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Ratatouille

This is not the correct ratio of ingredients for ratatouille but I was in such a rush to make the dish that I did not take any photos beforehand and this is all I had on hand this morning.

I had no particular intention of writing about ratatouille but I returned from the farmers market last Saturday around 12:30 (sleepy child on the bike) with a single-minded focus on ratatouille. I postponed the nap routine long enough to get the peppers and onions sauteing in one pan and the eggplant in another. I chopped the zucchini and left my husband with instructions to finish the eggplant and start the squash while I did the nap routine. Ellis went to sleep easily and I had that ratatouille done in another 20 minutes or so!

My husband and I sat down with a glass of red wine and our ratatouille at 1:15 on the sunny porch. I probably hadn’t eaten this dish since last October and was just overcome by the perfection of it, as I am every year.  For about two months every summer/fall all the ingredients for this classic french vegetable dish are available and even abundant. And the combination of flavors and textures is just unbeatable.

I won’t even attempt any claim of authentic preparation since I think it’s one of those dishes that has as many versions as cooks making it, but I am a believer in my technique and will encourage you to give it a try. It may seem like a lot of steps but it really comes together quickly and just entails a bit of chopping, none of which has to be terribly precise for this dish. And it’s even better the next day and is always best at room temperature. I, however, did not take the time to wait for that on Saturday . . . .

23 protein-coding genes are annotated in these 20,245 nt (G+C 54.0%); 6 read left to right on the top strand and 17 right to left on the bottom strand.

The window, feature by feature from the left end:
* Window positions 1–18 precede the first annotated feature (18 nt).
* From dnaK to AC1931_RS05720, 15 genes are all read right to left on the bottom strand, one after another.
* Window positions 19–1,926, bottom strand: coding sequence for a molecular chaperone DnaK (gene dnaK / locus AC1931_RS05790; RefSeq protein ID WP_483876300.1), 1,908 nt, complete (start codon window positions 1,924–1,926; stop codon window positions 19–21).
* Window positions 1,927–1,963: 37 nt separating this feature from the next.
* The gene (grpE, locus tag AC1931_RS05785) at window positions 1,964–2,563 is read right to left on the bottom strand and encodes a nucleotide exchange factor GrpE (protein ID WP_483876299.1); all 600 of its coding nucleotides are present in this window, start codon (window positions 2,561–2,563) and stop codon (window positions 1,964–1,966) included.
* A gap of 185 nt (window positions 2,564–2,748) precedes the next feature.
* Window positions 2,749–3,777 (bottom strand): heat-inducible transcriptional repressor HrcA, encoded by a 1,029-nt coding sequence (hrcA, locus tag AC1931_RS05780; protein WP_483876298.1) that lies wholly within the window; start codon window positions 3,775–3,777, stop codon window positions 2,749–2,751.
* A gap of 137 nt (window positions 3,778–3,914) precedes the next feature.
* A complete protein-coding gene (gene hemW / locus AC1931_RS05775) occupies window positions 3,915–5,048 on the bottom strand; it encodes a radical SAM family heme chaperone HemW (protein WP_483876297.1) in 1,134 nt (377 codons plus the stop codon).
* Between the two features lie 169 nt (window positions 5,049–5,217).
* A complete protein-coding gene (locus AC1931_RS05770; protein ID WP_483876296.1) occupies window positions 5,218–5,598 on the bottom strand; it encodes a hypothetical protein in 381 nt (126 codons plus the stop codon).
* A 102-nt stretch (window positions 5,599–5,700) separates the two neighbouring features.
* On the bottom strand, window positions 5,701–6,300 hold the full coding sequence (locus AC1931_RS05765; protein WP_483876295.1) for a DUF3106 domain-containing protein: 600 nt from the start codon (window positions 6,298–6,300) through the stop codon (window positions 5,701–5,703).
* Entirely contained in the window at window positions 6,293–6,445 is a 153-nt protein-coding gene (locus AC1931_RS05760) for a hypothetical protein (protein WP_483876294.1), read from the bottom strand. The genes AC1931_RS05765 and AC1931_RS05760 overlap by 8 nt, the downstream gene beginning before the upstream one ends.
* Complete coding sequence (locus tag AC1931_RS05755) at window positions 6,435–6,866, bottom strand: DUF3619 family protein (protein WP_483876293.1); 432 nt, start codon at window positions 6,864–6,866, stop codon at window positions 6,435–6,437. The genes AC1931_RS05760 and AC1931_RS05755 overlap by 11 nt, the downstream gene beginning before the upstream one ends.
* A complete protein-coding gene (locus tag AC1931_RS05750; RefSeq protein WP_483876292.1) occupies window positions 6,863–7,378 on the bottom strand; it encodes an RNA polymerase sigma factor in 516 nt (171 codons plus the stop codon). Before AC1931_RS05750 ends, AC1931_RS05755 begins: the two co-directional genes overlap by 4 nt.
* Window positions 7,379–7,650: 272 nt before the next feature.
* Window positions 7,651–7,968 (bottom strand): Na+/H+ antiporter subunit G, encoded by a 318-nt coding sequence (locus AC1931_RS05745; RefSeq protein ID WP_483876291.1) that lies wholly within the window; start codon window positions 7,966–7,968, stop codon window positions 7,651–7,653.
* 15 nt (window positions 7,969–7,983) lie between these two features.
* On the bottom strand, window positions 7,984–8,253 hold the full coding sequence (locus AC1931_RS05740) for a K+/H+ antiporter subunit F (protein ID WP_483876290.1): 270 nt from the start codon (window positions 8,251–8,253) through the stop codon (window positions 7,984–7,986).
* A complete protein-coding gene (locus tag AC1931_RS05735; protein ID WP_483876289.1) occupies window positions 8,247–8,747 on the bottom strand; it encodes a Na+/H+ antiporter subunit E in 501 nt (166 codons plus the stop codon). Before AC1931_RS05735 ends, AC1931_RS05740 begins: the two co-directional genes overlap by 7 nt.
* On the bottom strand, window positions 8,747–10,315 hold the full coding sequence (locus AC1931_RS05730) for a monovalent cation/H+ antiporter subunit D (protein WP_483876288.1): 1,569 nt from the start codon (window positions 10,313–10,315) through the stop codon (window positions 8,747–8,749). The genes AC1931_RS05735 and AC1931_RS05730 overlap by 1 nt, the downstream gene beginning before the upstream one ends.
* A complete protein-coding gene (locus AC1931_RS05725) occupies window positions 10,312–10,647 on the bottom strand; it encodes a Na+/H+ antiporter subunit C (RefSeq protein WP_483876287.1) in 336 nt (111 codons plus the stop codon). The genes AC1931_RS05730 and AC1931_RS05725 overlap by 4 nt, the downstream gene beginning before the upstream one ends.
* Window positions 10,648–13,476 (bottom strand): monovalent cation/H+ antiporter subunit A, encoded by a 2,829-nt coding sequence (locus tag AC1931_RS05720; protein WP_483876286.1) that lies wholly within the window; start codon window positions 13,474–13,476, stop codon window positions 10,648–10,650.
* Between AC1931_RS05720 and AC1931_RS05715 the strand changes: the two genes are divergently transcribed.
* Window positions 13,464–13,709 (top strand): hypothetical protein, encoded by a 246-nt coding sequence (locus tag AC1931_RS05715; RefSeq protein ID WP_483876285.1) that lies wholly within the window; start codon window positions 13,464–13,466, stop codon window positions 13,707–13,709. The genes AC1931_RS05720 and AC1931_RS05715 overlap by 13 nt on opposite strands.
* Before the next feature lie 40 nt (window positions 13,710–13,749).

The next morning, having no bread in the house, I decided to make Ratatouille Breakfast Burritos. I scrambled a few eggs, chopped a bunch of parsley and grated a bit of cheese (feta would have been good too I think) and rolled the whole thing up in a whole-wheat tortilla. They were unbelievably good!

Ratatouille

Quantities listed here are just guidelines so use what you have but you want to have more or less equal amounts of zucchini, eggplant, onion, and pepper, a bit less tomato and just a sprinkling of herbs and garlic at the end.

3 sweet red peppers (or 6-7 skinny Jimmy Nardello peppers–pictured above, now available in the Portland area farmers markets), cut into about 1 inch chunks

1 small-medium white or yellow onion or Walla Walla Sweet, cut into 1/2 dice

1 medium-large (or several small) eggplants, cut into  1/2 inch dice

2 medium zucchini or other summer squash such as patty pan or yellow crookneck, cut into slices or 1/2 inch dice